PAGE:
Again, this information should help you to understand whether your website pages are relevant and useful to the users landing there. For example, if you have a high bounce rate or a dropping average time on page metric, it’s likely your content is insufficient for the user who performed the search and landed on your website. If this is the case, alarm bells should be ringing as if you leave this unchecked Google will start to deem your pages as less relevant and useful to users and drop you in the rankings.
Now, if you spot some trends like this, it’s important to not jump the gun. It might not be to do with the algorithm update at all. There are a number of factors to consider and stay on top of. It could instead mean the user experience (UX) is a little off.
For example, you may have tweaked your page design recently which inadvertently made your page harder to interpret and less user friendly.
Alternatively, your title tags and meta descriptions displayed in SERPs may be misaligned to the context of your webpages, or even the links on your pages may go off to some unhelpful sources of information.
So, don’t panic at this stage. Simply identify the trends since the BERT update and move on to the next stage.
Adjust your content strategy
Your content strategy now more than ever needs to be focused on contextual relevance.
It’s simply not enough to check out useful keywords to target from thorough keyword research, you also need to think like a human (not a search engine) and understand the intent behind various searches.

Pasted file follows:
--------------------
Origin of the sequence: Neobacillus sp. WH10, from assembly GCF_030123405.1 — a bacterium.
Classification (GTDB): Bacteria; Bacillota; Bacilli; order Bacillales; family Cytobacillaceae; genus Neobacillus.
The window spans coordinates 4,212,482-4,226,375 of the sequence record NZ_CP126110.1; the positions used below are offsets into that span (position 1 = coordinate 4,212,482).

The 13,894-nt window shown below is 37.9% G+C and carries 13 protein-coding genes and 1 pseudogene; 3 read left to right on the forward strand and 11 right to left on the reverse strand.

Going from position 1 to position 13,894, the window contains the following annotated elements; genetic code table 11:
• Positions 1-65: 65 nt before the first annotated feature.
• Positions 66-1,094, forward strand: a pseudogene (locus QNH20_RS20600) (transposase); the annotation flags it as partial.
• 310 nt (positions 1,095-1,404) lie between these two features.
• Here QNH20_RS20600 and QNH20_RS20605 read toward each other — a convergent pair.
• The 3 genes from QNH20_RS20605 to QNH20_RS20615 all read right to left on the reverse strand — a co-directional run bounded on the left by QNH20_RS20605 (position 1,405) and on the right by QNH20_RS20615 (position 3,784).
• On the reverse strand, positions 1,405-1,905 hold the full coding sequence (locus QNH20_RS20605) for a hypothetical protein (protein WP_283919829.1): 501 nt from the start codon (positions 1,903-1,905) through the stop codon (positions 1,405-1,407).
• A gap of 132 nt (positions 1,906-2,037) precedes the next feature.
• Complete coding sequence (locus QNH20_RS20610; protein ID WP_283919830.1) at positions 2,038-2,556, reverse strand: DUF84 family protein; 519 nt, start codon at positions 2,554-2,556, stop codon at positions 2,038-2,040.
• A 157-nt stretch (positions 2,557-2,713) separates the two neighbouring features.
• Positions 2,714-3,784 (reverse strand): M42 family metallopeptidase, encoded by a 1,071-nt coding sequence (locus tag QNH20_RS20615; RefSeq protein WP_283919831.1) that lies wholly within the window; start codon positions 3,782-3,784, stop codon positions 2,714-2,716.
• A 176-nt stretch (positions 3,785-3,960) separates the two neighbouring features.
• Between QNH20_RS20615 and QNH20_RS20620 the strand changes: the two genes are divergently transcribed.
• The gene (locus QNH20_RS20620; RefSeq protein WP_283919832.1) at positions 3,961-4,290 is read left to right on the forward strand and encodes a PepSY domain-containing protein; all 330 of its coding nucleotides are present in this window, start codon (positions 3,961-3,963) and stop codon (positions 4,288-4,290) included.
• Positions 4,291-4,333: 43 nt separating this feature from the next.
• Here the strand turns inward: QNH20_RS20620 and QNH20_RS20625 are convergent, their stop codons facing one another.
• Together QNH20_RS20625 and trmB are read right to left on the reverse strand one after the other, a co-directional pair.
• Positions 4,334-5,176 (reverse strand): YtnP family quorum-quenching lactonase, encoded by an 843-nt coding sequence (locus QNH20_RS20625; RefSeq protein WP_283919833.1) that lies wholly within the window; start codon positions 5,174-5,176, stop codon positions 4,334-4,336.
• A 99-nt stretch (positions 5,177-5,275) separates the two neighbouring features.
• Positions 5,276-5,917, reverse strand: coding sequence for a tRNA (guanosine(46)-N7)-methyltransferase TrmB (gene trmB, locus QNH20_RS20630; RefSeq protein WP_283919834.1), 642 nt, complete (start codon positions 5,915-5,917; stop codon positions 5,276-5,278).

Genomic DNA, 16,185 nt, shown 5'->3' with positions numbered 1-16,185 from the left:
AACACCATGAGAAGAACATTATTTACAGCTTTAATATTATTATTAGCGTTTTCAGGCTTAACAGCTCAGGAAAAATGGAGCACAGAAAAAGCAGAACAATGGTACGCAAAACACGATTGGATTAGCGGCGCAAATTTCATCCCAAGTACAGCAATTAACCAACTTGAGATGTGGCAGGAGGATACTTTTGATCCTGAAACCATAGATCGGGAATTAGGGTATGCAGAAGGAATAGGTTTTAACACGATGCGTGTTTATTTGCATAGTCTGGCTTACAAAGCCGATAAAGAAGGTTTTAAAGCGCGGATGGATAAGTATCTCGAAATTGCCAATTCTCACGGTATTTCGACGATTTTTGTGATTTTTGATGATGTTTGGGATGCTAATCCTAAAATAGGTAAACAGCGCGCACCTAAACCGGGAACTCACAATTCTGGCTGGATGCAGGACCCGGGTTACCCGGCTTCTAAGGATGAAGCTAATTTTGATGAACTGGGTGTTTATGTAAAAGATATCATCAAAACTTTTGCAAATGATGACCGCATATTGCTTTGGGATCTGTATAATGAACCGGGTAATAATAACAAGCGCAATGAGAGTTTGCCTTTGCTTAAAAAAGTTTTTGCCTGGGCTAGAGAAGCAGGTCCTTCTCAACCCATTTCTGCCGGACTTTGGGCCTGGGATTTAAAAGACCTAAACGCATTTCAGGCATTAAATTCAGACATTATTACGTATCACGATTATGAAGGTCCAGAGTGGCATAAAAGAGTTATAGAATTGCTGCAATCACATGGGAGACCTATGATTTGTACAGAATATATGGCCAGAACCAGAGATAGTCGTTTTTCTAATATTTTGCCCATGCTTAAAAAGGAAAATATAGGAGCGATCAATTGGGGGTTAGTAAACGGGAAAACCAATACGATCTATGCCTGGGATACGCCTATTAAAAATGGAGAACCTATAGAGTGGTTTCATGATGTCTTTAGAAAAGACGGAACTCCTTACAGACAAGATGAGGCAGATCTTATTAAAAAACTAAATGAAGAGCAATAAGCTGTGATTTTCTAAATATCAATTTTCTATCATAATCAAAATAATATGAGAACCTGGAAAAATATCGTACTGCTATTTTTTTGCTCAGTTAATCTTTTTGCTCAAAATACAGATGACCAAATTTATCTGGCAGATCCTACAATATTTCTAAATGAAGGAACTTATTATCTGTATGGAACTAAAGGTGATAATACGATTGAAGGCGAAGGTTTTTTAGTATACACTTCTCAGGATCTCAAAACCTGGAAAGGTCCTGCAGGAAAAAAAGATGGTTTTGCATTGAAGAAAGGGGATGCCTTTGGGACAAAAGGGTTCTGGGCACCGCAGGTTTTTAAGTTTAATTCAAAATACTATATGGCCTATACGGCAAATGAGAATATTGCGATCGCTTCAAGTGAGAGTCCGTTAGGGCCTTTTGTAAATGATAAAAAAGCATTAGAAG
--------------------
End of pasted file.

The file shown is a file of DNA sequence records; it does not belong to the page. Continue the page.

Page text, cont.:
For example, if you’re a travel company and identify a strong long-tail keyword opportunity for hospitality, such as ‘best family-friendly hotels in Edinburgh’, you need to understand whether this is either an information or action-focused keyword. Contextually, this keyword is more likely the user aiming to derive information on the options of family-friendly hotels in Edinburgh before the action-focused search to book.
So, if you identify this keyword and create a relevant blog with a list of the best options for the user conducting this search (with some links to a booking page), perfect!
However, if you simply create a product-based landing page, you may have misunderstood the context of the search and struggle to rank, or be negatively impacted in existing SERPs.
When it comes to your content strategy, you now more than ever need to both include user intent analysis as part of your keyword research process and make sure your content is ticking all the right boxes for on-page seo.
Update existing content
Your initial analysis should have helped to spot some pages that might need your attention as well as those unaffected or have even improved. For those pages you’ve identified as having lost positions and traffic from organic search channels, it’s time to implement the following process:
- Create a list all of the affected pages (Google Sheet or Excel is a good way of managing this)
- Rank these in order of priority (e.g. value-generating pages or biggest traffic generators)
- Include the keyword position changes (if applicable)